Monday, September 24, 2007
Life After Death -- Is The East Back?
Driving home from school today, I began to think about LeBron James and the Cavaliers. (Platonically, I swear.) I thought about their improbable run to the first Finals appearance in team history, LeBron's beastly classic Game 5 against the Pistons, and what they needed to do to get back to the Finals.
Then, almost like a rapid gust of wind, I came to my senses. The Cavs aren't coming anywhere close to the NBA Finals. Not even on NBA Live.
Ever since Michael Jordan's second retirement in 1998, the Eastern Conference has seen a fall from grace better reserved for a Britney Spears. (In fact, it could probably be argued that the Eastern Conference is the Britney Spears of the NBA. Dominant for a stretch, took some time off, and now is making a bunch of headlines about a comeback to greatness but has yet to prove it should even be noticed.)
Anyway, with Boston's resurgence back to relevance and the moves made by the cellar-dwelling Knicks (along with the possible Jermaine O'Neal-to-New Jersey trade looming), the Leastern Conference is making a push back to actually matter this season.
Best Offseason Moves:
Kevin Garnett (Celtics)- When you acquire a player that is a annual lock to start in the All-Star Game, a former MVP, future Hall-of-Famer, perennially amongst the league's leaders in rebounds, and one of the most talented creatures God has ever created, you just might have made the best offseason move this side of Shaq in '96.
Jason Richardson (Bobcats) - Suprisingly, I'm going to go with the trade MJ made to bring J-Rich to the Queen City. Richardson's presence in Charlotte will, in my opinion, push the Bobcats to the 8 or 9 seed in the East, a big move for a franchise that has only been playing four years. Add him with Raymond Felton, Gerald Wallace, Emeka Okafor, Primo Brezec, Sean May, Matt Carroll, and Adam Morrison and you have an exciting team and potential playoff sleeper. (Wait, you mean if you draft players who excelled in college and put them around other players that excelled in college and then traded for a young, veteran proven scorer, they'll be good? Why haven't more teams tried this? Oh yeah, they're idiots.)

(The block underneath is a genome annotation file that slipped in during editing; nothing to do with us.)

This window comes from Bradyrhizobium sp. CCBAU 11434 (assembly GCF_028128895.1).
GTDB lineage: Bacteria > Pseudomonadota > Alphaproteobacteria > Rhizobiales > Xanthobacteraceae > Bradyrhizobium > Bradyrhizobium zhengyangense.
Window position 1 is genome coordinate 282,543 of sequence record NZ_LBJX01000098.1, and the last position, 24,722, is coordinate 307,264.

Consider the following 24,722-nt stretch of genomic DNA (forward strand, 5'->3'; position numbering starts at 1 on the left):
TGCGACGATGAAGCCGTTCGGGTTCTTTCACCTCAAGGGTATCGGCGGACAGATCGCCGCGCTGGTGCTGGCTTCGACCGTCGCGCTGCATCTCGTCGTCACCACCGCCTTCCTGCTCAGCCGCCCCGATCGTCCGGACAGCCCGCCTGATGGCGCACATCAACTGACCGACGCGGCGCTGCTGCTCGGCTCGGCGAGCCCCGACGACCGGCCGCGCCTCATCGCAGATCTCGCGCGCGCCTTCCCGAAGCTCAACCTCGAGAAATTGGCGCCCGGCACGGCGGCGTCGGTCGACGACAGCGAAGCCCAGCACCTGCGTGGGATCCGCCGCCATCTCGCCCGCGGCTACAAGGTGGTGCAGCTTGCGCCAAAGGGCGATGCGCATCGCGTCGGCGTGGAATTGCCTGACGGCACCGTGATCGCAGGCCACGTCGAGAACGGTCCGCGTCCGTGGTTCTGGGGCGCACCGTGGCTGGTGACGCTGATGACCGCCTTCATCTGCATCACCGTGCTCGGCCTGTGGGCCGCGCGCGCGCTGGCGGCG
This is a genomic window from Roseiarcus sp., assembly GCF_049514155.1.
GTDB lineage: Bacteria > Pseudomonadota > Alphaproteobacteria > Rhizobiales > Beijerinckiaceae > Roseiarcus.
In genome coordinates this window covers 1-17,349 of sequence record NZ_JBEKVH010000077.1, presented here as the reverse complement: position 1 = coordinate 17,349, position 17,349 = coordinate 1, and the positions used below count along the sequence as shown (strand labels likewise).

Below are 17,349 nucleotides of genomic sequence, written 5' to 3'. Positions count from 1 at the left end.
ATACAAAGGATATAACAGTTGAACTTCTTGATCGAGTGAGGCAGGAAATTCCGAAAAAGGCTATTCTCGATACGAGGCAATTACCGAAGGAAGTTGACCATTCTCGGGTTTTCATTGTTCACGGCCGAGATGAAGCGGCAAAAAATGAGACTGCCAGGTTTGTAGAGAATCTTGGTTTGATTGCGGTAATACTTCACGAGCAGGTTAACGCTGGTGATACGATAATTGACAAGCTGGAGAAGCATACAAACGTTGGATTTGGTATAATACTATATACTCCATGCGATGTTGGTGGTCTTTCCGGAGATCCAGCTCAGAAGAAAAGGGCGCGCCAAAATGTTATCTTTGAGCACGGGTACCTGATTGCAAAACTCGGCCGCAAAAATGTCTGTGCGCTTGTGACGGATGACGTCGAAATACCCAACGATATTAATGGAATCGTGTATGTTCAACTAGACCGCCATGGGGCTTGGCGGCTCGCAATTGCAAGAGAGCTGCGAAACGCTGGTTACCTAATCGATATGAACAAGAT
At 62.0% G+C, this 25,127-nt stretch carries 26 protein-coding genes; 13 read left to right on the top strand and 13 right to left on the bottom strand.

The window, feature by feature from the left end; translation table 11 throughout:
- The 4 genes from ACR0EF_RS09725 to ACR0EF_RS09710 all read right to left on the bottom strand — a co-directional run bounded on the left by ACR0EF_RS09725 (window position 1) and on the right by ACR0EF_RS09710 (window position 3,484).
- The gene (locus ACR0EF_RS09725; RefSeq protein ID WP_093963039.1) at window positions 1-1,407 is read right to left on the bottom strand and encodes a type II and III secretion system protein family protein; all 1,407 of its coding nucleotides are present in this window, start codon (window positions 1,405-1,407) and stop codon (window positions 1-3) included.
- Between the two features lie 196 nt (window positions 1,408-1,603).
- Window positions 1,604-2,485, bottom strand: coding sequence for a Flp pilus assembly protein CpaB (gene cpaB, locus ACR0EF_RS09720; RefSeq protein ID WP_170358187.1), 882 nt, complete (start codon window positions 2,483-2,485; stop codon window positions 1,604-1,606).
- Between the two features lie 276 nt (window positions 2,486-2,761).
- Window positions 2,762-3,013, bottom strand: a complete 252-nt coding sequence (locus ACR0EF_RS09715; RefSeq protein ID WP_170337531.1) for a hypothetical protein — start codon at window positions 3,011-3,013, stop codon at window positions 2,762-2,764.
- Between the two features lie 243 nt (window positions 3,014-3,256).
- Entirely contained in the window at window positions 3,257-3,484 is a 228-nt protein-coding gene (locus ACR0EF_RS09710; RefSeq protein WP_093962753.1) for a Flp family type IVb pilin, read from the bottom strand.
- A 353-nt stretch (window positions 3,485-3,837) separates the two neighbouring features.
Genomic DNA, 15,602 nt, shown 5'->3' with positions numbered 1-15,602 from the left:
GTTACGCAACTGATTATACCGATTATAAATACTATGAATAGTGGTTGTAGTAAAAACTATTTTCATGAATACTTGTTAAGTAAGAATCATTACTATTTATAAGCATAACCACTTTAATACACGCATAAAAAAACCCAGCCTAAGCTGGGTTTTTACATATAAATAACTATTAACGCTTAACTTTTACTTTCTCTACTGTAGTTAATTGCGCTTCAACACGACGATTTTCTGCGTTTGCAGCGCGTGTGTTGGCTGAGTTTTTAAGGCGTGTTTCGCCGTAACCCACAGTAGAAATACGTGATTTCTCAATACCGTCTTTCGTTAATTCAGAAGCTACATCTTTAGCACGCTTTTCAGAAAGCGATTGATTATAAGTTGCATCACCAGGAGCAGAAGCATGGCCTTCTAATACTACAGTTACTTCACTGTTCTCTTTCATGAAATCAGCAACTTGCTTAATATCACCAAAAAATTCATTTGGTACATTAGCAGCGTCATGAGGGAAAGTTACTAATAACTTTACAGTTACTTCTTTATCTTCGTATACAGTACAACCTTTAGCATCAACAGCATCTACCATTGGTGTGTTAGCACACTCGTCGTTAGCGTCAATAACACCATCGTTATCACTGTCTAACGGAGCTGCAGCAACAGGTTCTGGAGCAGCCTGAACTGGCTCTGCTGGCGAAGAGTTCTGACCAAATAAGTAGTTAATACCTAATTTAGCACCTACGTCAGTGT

Zach Randolph (Knicks) - Although I've gave my reasons why this acquisition might cause some problems, but there's no way a guy who averaged 23 and 10 won't improve a 33-win team.
Rashard Lewis (Magic) - In the long term, the signing of Lewis ($110 million over six years) will kill Orlando's cap for years to come, forcing them to live off mid-first round draft picks and little to no depth. For the next two years however, 'Shard gives the Magic a go-to perimeter option who could potentially get them a much higher seed in the East.
Ray Allen (Celtics) - I was going to go with Penny Hardaway here, but I haven't drank since yesterday. Jesus Shuttlesworth, along with KG and Pierce, will establish the C's as possibly the class of the East, with Allen resuming his role as one of the league's most potent shooters and even some point guard duties.
The proposed Mike Bibby-to-Cleveland deal could vault the Cavs back to the list of top 2 teams in the East, but most likely, it'll be LeBron and a bunch of D-Leaguers scrapping their way through the season and relying on King James in May.
It's a shame, too. He's thisclose from taking over the NBA.